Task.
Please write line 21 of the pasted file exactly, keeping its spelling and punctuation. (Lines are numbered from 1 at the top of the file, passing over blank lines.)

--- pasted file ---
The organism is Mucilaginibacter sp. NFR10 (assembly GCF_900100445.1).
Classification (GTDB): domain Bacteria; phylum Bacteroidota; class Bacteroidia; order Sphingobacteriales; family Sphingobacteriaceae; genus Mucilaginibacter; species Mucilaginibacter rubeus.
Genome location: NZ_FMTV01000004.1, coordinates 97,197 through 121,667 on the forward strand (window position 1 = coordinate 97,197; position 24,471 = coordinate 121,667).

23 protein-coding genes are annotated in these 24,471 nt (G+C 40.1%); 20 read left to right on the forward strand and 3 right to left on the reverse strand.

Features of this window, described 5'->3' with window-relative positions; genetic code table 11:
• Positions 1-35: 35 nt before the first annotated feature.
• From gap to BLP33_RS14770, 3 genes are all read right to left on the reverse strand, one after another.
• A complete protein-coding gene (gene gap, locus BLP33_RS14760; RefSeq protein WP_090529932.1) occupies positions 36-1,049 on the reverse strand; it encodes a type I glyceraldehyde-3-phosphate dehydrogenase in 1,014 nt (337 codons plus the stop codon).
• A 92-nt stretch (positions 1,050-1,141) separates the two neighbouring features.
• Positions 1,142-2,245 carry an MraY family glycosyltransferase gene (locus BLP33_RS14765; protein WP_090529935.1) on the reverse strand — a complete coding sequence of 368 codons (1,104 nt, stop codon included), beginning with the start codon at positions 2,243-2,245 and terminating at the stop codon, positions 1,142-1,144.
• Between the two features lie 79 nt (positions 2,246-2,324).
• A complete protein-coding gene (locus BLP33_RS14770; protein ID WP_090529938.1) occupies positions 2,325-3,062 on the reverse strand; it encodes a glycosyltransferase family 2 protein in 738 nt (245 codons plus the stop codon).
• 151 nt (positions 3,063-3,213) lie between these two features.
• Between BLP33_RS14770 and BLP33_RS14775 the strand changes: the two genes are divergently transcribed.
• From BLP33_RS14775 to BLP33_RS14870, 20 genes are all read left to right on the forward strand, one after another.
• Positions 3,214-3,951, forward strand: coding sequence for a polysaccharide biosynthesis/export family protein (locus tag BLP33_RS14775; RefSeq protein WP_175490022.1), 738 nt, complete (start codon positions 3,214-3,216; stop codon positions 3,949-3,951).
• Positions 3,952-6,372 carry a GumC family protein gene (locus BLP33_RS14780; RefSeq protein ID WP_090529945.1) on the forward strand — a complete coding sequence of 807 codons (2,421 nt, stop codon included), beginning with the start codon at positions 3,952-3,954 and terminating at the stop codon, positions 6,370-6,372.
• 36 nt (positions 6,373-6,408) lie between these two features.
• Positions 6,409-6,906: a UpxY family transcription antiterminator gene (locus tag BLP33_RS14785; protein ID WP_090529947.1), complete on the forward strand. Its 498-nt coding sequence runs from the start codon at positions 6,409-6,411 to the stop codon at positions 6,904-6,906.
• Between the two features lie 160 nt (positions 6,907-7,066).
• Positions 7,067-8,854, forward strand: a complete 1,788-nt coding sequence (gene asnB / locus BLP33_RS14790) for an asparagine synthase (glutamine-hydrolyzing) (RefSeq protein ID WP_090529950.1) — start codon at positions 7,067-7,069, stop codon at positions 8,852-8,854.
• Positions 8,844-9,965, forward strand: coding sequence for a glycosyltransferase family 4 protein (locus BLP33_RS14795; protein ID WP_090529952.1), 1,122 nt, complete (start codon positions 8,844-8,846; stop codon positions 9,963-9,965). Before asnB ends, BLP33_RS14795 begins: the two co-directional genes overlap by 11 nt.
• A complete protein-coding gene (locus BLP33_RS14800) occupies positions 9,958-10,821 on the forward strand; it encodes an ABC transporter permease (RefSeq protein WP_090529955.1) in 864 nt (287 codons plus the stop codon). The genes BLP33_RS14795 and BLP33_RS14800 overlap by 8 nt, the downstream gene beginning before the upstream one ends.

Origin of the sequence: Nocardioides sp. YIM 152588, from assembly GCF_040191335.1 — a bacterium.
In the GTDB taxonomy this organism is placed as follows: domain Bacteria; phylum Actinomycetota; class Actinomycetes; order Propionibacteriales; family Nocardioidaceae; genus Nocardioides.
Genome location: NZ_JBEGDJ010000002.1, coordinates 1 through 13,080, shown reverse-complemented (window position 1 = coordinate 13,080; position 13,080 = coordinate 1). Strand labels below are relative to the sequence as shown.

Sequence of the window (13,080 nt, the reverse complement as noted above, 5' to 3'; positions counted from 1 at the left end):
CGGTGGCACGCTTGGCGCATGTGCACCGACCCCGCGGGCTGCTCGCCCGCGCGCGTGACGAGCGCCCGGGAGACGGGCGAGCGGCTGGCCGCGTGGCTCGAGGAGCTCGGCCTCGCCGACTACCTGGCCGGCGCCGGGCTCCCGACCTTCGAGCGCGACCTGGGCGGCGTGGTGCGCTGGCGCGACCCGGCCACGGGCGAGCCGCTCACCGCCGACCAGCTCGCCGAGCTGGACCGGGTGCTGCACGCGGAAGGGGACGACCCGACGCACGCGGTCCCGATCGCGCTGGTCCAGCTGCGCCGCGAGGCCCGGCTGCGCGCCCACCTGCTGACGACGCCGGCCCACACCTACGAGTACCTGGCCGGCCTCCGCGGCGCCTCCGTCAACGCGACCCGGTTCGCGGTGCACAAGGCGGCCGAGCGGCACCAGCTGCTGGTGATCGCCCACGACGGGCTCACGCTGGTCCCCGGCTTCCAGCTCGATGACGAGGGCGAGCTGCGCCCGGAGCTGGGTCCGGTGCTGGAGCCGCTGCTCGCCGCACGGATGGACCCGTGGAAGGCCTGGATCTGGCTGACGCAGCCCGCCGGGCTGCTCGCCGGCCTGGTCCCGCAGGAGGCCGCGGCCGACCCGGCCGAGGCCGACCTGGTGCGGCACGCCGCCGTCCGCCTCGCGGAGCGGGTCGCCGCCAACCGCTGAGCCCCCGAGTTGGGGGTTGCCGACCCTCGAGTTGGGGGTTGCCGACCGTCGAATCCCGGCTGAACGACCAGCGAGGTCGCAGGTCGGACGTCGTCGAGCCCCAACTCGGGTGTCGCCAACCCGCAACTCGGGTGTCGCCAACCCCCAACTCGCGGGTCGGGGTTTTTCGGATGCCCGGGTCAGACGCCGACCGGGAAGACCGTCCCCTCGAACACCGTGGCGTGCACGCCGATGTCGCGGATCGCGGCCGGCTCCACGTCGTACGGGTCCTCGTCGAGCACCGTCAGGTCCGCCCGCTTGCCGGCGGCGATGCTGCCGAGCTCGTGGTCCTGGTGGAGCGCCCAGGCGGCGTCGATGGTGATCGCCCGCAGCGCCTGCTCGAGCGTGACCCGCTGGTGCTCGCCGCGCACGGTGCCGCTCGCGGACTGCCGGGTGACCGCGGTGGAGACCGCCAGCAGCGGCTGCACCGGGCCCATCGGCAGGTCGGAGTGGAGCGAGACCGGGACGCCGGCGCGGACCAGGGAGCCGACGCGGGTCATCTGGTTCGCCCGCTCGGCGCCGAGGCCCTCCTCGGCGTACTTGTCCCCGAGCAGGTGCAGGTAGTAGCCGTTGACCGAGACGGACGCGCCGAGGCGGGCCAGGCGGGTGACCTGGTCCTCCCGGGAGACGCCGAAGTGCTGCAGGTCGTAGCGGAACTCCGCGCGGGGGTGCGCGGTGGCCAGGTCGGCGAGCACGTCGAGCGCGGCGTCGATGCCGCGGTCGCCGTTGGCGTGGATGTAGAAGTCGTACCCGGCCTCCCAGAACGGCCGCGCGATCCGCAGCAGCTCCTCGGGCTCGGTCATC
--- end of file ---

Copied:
• Positions 7,067-8,854, forward strand: a complete 1,788-nt coding sequence (gene asnB / locus BLP33_RS14790) for an asparagine synthase (glutamine-hydrolyzing) (RefSeq protein ID WP_090529950.1) — start codon at positions 7,067-7,069, stop codon at positions 8,852-8,854.